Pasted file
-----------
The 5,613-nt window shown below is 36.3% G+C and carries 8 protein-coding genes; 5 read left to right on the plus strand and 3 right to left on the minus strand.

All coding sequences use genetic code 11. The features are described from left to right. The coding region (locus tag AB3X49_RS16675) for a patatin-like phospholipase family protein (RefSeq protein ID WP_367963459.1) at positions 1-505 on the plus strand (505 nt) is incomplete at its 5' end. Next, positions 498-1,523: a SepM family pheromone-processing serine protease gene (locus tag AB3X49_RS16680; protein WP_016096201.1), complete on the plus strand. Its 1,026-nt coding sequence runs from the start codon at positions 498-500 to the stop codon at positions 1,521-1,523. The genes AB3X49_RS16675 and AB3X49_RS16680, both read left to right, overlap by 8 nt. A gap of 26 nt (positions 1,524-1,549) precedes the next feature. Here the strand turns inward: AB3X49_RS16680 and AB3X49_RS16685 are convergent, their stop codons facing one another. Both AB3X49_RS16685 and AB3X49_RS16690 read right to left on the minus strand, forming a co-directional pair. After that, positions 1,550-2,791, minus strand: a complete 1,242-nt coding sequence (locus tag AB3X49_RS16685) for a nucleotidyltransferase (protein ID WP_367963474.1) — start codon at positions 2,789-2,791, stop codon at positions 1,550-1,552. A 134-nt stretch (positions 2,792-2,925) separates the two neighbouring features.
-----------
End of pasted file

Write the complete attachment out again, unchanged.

The 5,613-nt window shown below is 36.3% G+C and carries 8 protein-coding genes; 5 read left to right on the plus strand and 3 right to left on the minus strand.

All coding sequences use genetic code 11. The features are described from left to right. The coding region (locus tag AB3X49_RS16675) for a patatin-like phospholipase family protein (RefSeq protein ID WP_367963459.1) at positions 1-505 on the plus strand (505 nt) is incomplete at its 5' end. Next, positions 498-1,523: a SepM family pheromone-processing serine protease gene (locus tag AB3X49_RS16680; protein WP_016096201.1), complete on the plus strand. Its 1,026-nt coding sequence runs from the start codon at positions 498-500 to the stop codon at positions 1,521-1,523. The genes AB3X49_RS16675 and AB3X49_RS16680, both read left to right, overlap by 8 nt. A gap of 26 nt (positions 1,524-1,549) precedes the next feature. Here the strand turns inward: AB3X49_RS16680 and AB3X49_RS16685 are convergent, their stop codons facing one another. Both AB3X49_RS16685 and AB3X49_RS16690 read right to left on the minus strand, forming a co-directional pair. After that, positions 1,550-2,791, minus strand: a complete 1,242-nt coding sequence (locus tag AB3X49_RS16685) for a nucleotidyltransferase (protein ID WP_367963474.1) — start codon at positions 2,789-2,791, stop codon at positions 1,550-1,552. A 134-nt stretch (positions 2,792-2,925) separates the two neighbouring features.